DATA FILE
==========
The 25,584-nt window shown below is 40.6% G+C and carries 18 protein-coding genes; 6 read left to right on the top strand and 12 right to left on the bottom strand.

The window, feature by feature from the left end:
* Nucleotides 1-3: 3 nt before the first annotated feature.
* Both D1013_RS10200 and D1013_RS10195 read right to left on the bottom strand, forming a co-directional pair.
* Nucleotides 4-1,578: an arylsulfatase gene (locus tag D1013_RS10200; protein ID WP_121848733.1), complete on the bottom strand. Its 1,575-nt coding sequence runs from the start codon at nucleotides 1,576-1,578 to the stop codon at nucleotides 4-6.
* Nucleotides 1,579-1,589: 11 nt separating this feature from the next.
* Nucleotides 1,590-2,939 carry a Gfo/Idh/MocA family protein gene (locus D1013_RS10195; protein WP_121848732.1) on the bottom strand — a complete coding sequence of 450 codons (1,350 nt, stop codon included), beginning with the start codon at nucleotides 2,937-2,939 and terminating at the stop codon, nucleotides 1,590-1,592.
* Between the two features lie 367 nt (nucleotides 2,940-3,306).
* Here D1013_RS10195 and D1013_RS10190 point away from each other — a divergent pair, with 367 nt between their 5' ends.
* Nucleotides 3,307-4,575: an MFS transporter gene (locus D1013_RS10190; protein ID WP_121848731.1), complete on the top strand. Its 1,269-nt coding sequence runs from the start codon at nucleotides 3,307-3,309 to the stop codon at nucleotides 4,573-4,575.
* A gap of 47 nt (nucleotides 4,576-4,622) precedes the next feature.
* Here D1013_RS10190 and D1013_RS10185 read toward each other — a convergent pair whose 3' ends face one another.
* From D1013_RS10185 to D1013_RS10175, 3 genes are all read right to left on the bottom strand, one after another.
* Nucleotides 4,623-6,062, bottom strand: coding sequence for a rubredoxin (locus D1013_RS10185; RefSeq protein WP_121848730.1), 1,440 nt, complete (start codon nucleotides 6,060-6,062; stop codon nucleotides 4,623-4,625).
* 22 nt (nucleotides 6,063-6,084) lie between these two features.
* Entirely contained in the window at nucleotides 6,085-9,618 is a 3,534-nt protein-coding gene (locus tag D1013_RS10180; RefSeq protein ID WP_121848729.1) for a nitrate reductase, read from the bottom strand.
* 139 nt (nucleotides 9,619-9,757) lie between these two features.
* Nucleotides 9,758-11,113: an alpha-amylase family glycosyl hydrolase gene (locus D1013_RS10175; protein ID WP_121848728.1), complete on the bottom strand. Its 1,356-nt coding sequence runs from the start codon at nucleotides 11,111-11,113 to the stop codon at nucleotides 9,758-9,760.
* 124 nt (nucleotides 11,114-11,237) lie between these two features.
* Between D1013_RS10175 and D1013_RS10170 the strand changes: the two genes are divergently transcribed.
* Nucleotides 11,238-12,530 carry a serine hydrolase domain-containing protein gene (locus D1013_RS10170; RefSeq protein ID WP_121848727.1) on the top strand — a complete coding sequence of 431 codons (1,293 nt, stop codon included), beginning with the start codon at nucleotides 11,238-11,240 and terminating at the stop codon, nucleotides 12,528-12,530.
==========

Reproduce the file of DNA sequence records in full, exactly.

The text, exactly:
The 25,584-nt window shown below is 40.6% G+C and carries 18 protein-coding genes; 6 read left to right on the top strand and 12 right to left on the bottom strand.

The window, feature by feature from the left end:
* Nucleotides 1-3: 3 nt before the first annotated feature.
* Both D1013_RS10200 and D1013_RS10195 read right to left on the bottom strand, forming a co-directional pair.
* Nucleotides 4-1,578: an arylsulfatase gene (locus tag D1013_RS10200; protein ID WP_121848733.1), complete on the bottom strand. Its 1,575-nt coding sequence runs from the start codon at nucleotides 1,576-1,578 to the stop codon at nucleotides 4-6.
* Nucleotides 1,579-1,589: 11 nt separating this feature from the next.
* Nucleotides 1,590-2,939 carry a Gfo/Idh/MocA family protein gene (locus D1013_RS10195; protein WP_121848732.1) on the bottom strand — a complete coding sequence of 450 codons (1,350 nt, stop codon included), beginning with the start codon at nucleotides 2,937-2,939 and terminating at the stop codon, nucleotides 1,590-1,592.
* Between the two features lie 367 nt (nucleotides 2,940-3,306).
* Here D1013_RS10195 and D1013_RS10190 point away from each other — a divergent pair, with 367 nt between their 5' ends.
* Nucleotides 3,307-4,575: an MFS transporter gene (locus D1013_RS10190; protein ID WP_121848731.1), complete on the top strand. Its 1,269-nt coding sequence runs from the start codon at nucleotides 3,307-3,309 to the stop codon at nucleotides 4,573-4,575.
* A gap of 47 nt (nucleotides 4,576-4,622) precedes the next feature.
* Here D1013_RS10190 and D1013_RS10185 read toward each other — a convergent pair whose 3' ends face one another.
* From D1013_RS10185 to D1013_RS10175, 3 genes are all read right to left on the bottom strand, one after another.
* Nucleotides 4,623-6,062, bottom strand: coding sequence for a rubredoxin (locus D1013_RS10185; RefSeq protein WP_121848730.1), 1,440 nt, complete (start codon nucleotides 6,060-6,062; stop codon nucleotides 4,623-4,625).
* 22 nt (nucleotides 6,063-6,084) lie between these two features.
* Entirely contained in the window at nucleotides 6,085-9,618 is a 3,534-nt protein-coding gene (locus tag D1013_RS10180; RefSeq protein ID WP_121848729.1) for a nitrate reductase, read from the bottom strand.
* 139 nt (nucleotides 9,619-9,757) lie between these two features.
* Nucleotides 9,758-11,113: an alpha-amylase family glycosyl hydrolase gene (locus D1013_RS10175; protein ID WP_121848728.1), complete on the bottom strand. Its 1,356-nt coding sequence runs from the start codon at nucleotides 11,111-11,113 to the stop codon at nucleotides 9,758-9,760.
* 124 nt (nucleotides 11,114-11,237) lie between these two features.
* Between D1013_RS10175 and D1013_RS10170 the strand changes: the two genes are divergently transcribed.
* Nucleotides 11,238-12,530 carry a serine hydrolase domain-containing protein gene (locus D1013_RS10170; RefSeq protein ID WP_121848727.1) on the top strand — a complete coding sequence of 431 codons (1,293 nt, stop codon included), beginning with the start codon at nucleotides 11,238-11,240 and terminating at the stop codon, nucleotides 12,528-12,530.